- About this Journal ·
- Abstracting and Indexing ·
- Aims and Scope ·
- Annual Issues ·
- Article Processing Charges ·
- Author Guidelines ·
- Bibliographic Information ·
- Citations to this Journal ·
- Contact Information ·
- Editorial Board ·
- Editorial Workflow ·
- Free eTOC Alerts ·
- Publication Ethics ·
- Recently Accepted Articles ·
- Reviewers Acknowledgment ·
- Submit a Manuscript ·
- Subscription Information ·
- Table of Contents

Advances in Fuzzy Systems

Volume 2012 (2012), Article ID 698062, 11 pages

http://dx.doi.org/10.1155/2012/698062

## Speedup of Interval Type 2 Fuzzy Logic Systems Based on GPU for Robot Navigation

Department of Information Systems, Le Quy Don Technical University, No 100, Hoang Quoc Viet St., Cau Giay, Hanoi, Vietnam

Received 23 March 2012; Accepted 31 July 2012

Academic Editor: Oscar Montiel Ross

Copyright © 2012 Long Thanh Ngo et al. This is an open access article distributed under the Creative Commons Attribution License, which permits unrestricted use, distribution, and reproduction in any medium, provided the original work is properly cited.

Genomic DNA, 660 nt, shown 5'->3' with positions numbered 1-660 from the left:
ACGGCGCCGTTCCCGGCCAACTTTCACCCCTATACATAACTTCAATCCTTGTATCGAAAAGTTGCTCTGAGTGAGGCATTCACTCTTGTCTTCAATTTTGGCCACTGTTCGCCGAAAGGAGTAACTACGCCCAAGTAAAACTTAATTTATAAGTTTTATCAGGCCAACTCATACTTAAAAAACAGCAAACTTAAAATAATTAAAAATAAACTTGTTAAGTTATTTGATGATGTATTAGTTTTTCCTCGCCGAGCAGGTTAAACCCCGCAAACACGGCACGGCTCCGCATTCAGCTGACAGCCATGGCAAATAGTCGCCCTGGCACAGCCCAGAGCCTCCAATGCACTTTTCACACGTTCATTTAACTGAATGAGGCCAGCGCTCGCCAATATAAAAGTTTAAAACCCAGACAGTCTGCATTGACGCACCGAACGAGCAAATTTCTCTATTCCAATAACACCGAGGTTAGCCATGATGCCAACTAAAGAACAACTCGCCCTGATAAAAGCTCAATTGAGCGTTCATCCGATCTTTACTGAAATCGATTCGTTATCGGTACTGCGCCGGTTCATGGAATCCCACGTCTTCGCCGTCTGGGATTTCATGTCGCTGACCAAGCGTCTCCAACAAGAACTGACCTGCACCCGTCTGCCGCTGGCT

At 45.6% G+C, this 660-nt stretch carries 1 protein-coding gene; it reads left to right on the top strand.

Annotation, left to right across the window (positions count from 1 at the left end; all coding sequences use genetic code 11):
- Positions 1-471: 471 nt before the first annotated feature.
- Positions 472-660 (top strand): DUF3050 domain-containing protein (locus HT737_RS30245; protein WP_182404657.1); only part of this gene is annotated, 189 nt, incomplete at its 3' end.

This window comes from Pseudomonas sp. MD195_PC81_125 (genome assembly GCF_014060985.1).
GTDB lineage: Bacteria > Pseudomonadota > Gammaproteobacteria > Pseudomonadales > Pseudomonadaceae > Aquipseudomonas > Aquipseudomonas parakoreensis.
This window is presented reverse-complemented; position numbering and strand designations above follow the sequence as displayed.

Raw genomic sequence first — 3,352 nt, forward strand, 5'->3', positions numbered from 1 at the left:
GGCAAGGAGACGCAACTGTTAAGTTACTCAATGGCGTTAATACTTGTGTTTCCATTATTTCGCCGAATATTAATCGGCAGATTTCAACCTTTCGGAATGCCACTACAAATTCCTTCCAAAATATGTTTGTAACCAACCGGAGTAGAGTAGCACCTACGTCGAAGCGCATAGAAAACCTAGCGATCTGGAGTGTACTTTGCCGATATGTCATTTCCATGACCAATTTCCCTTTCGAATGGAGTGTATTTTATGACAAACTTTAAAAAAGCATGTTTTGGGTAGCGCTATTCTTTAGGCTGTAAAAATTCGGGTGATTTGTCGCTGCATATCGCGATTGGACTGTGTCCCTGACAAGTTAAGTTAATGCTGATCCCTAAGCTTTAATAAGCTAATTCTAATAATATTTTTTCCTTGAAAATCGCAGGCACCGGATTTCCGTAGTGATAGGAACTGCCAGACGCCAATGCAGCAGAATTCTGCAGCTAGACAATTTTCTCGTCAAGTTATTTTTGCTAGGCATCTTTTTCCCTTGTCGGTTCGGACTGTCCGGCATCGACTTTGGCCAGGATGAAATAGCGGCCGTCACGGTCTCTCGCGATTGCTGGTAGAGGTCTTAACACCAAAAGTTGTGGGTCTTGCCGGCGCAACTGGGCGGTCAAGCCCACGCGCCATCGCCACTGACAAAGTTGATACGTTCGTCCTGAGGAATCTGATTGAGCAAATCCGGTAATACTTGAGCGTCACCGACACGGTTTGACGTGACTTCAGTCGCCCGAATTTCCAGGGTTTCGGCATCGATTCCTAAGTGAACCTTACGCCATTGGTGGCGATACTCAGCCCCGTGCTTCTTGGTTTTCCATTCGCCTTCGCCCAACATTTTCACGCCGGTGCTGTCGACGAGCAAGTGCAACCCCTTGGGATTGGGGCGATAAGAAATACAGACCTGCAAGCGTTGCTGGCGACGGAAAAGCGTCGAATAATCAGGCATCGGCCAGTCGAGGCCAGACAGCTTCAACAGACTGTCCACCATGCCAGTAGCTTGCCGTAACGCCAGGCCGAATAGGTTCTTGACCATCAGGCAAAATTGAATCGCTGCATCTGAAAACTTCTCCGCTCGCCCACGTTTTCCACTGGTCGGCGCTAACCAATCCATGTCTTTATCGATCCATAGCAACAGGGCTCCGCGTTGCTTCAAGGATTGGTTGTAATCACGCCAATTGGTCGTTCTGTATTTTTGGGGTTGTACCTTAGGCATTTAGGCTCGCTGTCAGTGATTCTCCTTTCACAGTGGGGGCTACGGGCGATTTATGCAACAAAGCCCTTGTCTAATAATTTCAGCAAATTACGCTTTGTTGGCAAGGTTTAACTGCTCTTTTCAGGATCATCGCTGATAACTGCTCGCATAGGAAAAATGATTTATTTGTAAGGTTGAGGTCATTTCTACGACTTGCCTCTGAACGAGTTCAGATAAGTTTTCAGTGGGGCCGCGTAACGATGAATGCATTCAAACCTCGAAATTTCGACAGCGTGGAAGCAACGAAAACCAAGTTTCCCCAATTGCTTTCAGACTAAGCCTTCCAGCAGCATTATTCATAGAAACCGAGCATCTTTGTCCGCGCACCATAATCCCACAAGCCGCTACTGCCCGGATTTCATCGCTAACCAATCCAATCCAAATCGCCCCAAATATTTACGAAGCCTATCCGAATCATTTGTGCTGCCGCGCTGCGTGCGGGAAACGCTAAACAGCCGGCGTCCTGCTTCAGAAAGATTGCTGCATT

#### Abstract

As the number of rules and sample rate for type 2 fuzzy logic systems (T2FLSs) increases, the speed of calculations becomes a problem. The T2FLS has a large membership value of inherent algorithmic parallelism that modern CPU architectures do not exploit. In the T2FLS, many rules and algorithms can be speedup on a graphics processing unit (GPU) as long as the majority of computation a various stages and components are not dependent on each other. This paper demonstrates how to install interval type 2 fuzzy logic systems (IT2-FLSs) on the GPU and experiments for obstacle avoidance behavior of robot navigation. GPU-based calculations are high-performance solution and free up the CPU. The experimental results show that the performance of the GPU is many times faster than CPU.

#### 1. Introduction

Graphic processing units (GPUs) give a new way to perform general purpose computing on hardware that is better suited for the complicated fuzzy logic systems. However, the installation of these systems on the GPUs is also difficult because many algorithms are not designed in a parallel format conducive to GPU processing. In addition, there may be too many dependencies at various stages in the algorithm that will slow down GPU processing.